"Bah!" said d'Artagnan, "they will miss me; if they fire we will ride after the carriage, and exterminate those who may be in it. They must be enemies."

"He is right," said Porthos; "battle. Besides, we must try our own arms."

"Bah, let us enjoy that pleasure," said Aramis, with his mild and careless manner.

"As you please," said Athos.

"Gentlemen," said d'Artagnan, "it is half past four, and we have scarcely time to be on the road of Chaillot by six."

"Besides, if we go out too late, nobody will see us," said Porthos, "and that will be a pity. Let us get ready, gentlemen."

"But this second letter," said Athos, "you forget that; it appears to me, however, that the seal denotes that it deserves to be opened. For my part, I declare, d'Artagnan, I think it of much more consequence than the little piece of waste paper you have so cunningly slipped into your bosom."

D'Artagnan blushed.

"Well," said he, "let us see, gentlemen, what are his Eminence's commands," and d'Artagnan unsealed the letter and read,

"M. d'Artagnan, of the king's Guards, company Dessessart, is expected at the Palais-Cardinal this evening, at eight o'clock.

"La Houdiniere, CAPTAIN OF THE GUARDS"

"The devil!" said Athos; "here's a rendezvous much more serious than the other."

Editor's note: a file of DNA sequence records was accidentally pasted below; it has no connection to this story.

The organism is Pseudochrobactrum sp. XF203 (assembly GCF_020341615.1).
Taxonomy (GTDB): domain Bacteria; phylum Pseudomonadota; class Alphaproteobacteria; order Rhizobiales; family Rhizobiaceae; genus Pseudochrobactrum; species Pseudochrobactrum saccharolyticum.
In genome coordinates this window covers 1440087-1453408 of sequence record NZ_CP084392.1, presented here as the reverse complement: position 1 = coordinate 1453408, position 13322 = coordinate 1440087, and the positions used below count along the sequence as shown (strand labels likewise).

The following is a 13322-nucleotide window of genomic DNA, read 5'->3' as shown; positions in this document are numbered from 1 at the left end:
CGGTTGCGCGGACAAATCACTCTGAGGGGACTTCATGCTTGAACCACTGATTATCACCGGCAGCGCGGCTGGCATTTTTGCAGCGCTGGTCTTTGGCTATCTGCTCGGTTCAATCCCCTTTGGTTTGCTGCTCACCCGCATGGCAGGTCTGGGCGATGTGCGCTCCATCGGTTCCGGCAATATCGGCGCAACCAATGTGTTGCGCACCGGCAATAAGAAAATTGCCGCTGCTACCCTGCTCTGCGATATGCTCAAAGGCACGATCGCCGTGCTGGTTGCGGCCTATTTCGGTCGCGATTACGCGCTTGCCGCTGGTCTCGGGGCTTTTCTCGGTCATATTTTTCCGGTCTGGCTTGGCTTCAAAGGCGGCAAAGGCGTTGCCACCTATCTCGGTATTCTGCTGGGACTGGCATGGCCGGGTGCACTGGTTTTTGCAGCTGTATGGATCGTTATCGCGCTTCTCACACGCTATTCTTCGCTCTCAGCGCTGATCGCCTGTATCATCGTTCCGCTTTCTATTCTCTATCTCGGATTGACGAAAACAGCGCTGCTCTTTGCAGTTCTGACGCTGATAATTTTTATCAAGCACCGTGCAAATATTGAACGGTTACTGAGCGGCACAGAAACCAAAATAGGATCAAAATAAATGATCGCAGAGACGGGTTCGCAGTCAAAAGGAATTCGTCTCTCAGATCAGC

"I will go to the second after attending the first," said d'Artagnan. "One is for seven o'clock, and the other for eight; there will be time for both."

"Hum! I would not go at all," said Aramis. "A gallant knight cannot decline a rendezvous with a lady; but a prudent gentleman may excuse himself from not waiting on his Eminence, particularly when he has reason to believe he is not invited to make his compliments."

"I am of Aramis's opinion," said Porthos.

"Gentlemen," replied d'Artagnan, "I have already received by Monsieur de Cavois a similar invitation from his Eminence. I neglected it, and on the morrow a serious misfortune happened to me — Constance disappeared. Whatever may ensue, I will go."

"If you are determined," said Athos, "do so."

"But the Bastille?" said Aramis.

"Bah! you will get me out if they put me there," said d'Artagnan.

"To be sure we will," replied Aramis and Porthos, with admirable promptness and decision, as if that were the simplest thing in the world, "to be sure we will get you out; but meantime, as we are to set off the day after tomorrow, you would do much better not to risk this Bastille."